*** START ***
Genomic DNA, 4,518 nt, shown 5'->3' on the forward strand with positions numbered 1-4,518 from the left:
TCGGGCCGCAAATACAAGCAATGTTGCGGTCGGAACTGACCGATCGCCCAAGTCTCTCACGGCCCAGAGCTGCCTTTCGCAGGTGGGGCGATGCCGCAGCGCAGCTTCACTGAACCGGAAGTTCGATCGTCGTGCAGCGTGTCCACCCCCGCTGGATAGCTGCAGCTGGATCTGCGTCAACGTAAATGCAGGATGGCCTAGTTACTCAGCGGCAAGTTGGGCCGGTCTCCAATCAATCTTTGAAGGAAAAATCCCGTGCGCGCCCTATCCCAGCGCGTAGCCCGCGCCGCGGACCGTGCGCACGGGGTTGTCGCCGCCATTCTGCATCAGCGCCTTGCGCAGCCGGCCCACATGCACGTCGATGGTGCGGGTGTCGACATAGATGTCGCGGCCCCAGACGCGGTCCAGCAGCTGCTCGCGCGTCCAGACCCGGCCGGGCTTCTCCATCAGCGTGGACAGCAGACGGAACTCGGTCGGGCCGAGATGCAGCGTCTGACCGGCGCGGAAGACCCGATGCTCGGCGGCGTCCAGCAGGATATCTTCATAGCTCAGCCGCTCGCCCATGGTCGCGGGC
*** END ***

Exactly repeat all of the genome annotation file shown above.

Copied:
Genomic DNA, 4,518 nt, shown 5'->3' on the forward strand with positions numbered 1-4,518 from the left:
TCGGGCCGCAAATACAAGCAATGTTGCGGTCGGAACTGACCGATCGCCCAAGTCTCTCACGGCCCAGAGCTGCCTTTCGCAGGTGGGGCGATGCCGCAGCGCAGCTTCACTGAACCGGAAGTTCGATCGTCGTGCAGCGTGTCCACCCCCGCTGGATAGCTGCAGCTGGATCTGCGTCAACGTAAATGCAGGATGGCCTAGTTACTCAGCGGCAAGTTGGGCCGGTCTCCAATCAATCTTTGAAGGAAAAATCCCGTGCGCGCCCTATCCCAGCGCGTAGCCCGCGCCGCGGACCGTGCGCACGGGGTTGTCGCCGCCATTCTGCATCAGCGCCTTGCGCAGCCGGCCCACATGCACGTCGATGGTGCGGGTGTCGACATAGATGTCGCGGCCCCAGACGCGGTCCAGCAGCTGCTCGCGCGTCCAGACCCGGCCGGGCTTCTCCATCAGCGTGGACAGCAGACGGAACTCGGTCGGGCCGAGATGCAGCGTCTGACCGGCGCGGAAGACCCGATGCTCGGCGGCGTCCAGCAGGATATCTTCATAGCTCAGCCGCTCGCCCATGGTCGCGGGC